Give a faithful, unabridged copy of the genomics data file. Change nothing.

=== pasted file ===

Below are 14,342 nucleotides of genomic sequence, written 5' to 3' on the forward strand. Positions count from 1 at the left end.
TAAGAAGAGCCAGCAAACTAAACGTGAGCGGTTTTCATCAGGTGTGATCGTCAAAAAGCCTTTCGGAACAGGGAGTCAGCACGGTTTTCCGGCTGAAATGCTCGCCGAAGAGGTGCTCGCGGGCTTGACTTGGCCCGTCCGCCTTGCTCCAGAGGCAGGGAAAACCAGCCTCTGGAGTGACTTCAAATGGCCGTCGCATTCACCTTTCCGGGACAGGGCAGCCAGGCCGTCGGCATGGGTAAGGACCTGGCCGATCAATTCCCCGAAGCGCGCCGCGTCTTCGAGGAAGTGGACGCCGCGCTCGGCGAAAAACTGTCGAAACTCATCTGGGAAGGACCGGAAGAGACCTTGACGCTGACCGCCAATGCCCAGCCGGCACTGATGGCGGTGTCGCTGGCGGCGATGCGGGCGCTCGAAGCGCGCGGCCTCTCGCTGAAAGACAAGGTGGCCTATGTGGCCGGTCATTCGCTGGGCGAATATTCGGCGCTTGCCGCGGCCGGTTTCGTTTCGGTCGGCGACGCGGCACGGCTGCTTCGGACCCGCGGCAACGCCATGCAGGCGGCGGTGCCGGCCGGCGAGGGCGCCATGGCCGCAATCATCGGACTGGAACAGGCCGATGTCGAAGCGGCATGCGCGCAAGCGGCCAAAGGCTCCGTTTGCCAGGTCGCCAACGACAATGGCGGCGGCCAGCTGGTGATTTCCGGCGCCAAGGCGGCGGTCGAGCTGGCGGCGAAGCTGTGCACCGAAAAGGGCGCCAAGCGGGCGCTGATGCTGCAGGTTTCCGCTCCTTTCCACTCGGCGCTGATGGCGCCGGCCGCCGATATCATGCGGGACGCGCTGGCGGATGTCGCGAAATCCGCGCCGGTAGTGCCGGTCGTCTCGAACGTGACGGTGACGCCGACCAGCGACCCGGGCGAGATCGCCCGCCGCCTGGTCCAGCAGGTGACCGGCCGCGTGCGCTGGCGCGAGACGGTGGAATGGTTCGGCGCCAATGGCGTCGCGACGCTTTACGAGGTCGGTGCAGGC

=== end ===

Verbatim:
Below are 14,342 nucleotides of genomic sequence, written 5' to 3' on the forward strand. Positions count from 1 at the left end.
TAAGAAGAGCCAGCAAACTAAACGTGAGCGGTTTTCATCAGGTGTGATCGTCAAAAAGCCTTTCGGAACAGGGAGTCAGCACGGTTTTCCGGCTGAAATGCTCGCCGAAGAGGTGCTCGCGGGCTTGACTTGGCCCGTCCGCCTTGCTCCAGAGGCAGGGAAAACCAGCCTCTGGAGTGACTTCAAATGGCCGTCGCATTCACCTTTCCGGGACAGGGCAGCCAGGCCGTCGGCATGGGTAAGGACCTGGCCGATCAATTCCCCGAAGCGCGCCGCGTCTTCGAGGAAGTGGACGCCGCGCTCGGCGAAAAACTGTCGAAACTCATCTGGGAAGGACCGGAAGAGACCTTGACGCTGACCGCCAATGCCCAGCCGGCACTGATGGCGGTGTCGCTGGCGGCGATGCGGGCGCTCGAAGCGCGCGGCCTCTCGCTGAAAGACAAGGTGGCCTATGTGGCCGGTCATTCGCTGGGCGAATATTCGGCGCTTGCCGCGGCCGGTTTCGTTTCGGTCGGCGACGCGGCACGGCTGCTTCGGACCCGCGGCAACGCCATGCAGGCGGCGGTGCCGGCCGGCGAGGGCGCCATGGCCGCAATCATCGGACTGGAACAGGCCGATGTCGAAGCGGCATGCGCGCAAGCGGCCAAAGGCTCCGTTTGCCAGGTCGCCAACGACAATGGCGGCGGCCAGCTGGTGATTTCCGGCGCCAAGGCGGCGGTCGAGCTGGCGGCGAAGCTGTGCACCGAAAAGGGCGCCAAGCGGGCGCTGATGCTGCAGGTTTCCGCTCCTTTCCACTCGGCGCTGATGGCGCCGGCCGCCGATATCATGCGGGACGCGCTGGCGGATGTCGCGAAATCCGCGCCGGTAGTGCCGGTCGTCTCGAACGTGACGGTGACGCCGACCAGCGACCCGGGCGAGATCGCCCGCCGCCTGGTCCAGCAGGTGACCGGCCGCGTGCGCTGGCGCGAGACGGTGGAATGGTTCGGCGCCAATGGCGTCGCGACGCTTTACGAGGTCGGTGCAGGC